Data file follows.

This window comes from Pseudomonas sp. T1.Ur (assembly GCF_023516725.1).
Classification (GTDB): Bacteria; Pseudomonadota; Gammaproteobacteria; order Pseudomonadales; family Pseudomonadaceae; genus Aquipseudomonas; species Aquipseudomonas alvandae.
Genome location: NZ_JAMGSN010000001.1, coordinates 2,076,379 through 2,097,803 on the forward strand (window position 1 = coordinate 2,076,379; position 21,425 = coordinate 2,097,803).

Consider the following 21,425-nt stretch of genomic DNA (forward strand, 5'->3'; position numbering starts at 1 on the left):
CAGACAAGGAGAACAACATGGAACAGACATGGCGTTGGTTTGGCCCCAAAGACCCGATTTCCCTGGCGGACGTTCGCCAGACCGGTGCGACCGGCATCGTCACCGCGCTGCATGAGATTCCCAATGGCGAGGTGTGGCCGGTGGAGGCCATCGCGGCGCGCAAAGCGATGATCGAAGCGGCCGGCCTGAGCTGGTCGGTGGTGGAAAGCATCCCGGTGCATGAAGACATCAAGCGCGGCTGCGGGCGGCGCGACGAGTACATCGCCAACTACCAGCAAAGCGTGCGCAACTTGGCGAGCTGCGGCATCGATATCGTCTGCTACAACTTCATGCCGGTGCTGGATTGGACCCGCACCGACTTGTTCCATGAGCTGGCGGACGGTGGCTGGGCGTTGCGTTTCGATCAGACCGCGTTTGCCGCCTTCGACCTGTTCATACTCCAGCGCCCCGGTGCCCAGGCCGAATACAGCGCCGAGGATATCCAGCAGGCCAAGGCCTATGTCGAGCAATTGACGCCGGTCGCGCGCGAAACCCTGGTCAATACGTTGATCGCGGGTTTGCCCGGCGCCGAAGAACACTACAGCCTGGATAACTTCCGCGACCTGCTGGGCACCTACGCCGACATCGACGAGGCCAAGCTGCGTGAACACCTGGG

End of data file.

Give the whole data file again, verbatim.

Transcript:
This window comes from Pseudomonas sp. T1.Ur (assembly GCF_023516725.1).
Classification (GTDB): Bacteria; Pseudomonadota; Gammaproteobacteria; order Pseudomonadales; family Pseudomonadaceae; genus Aquipseudomonas; species Aquipseudomonas alvandae.
Genome location: NZ_JAMGSN010000001.1, coordinates 2,076,379 through 2,097,803 on the forward strand (window position 1 = coordinate 2,076,379; position 21,425 = coordinate 2,097,803).

Consider the following 21,425-nt stretch of genomic DNA (forward strand, 5'->3'; position numbering starts at 1 on the left):
CAGACAAGGAGAACAACATGGAACAGACATGGCGTTGGTTTGGCCCCAAAGACCCGATTTCCCTGGCGGACGTTCGCCAGACCGGTGCGACCGGCATCGTCACCGCGCTGCATGAGATTCCCAATGGCGAGGTGTGGCCGGTGGAGGCCATCGCGGCGCGCAAAGCGATGATCGAAGCGGCCGGCCTGAGCTGGTCGGTGGTGGAAAGCATCCCGGTGCATGAAGACATCAAGCGCGGCTGCGGGCGGCGCGACGAGTACATCGCCAACTACCAGCAAAGCGTGCGCAACTTGGCGAGCTGCGGCATCGATATCGTCTGCTACAACTTCATGCCGGTGCTGGATTGGACCCGCACCGACTTGTTCCATGAGCTGGCGGACGGTGGCTGGGCGTTGCGTTTCGATCAGACCGCGTTTGCCGCCTTCGACCTGTTCATACTCCAGCGCCCCGGTGCCCAGGCCGAATACAGCGCCGAGGATATCCAGCAGGCCAAGGCCTATGTCGAGCAATTGACGCCGGTCGCGCGCGAAACCCTGGTCAATACGTTGATCGCGGGTTTGCCCGGCGCCGAAGAACACTACAGCCTGGATAACTTCCGCGACCTGCTGGGCACCTACGCCGACATCGACGAGGCCAAGCTGCGTGAACACCTGGG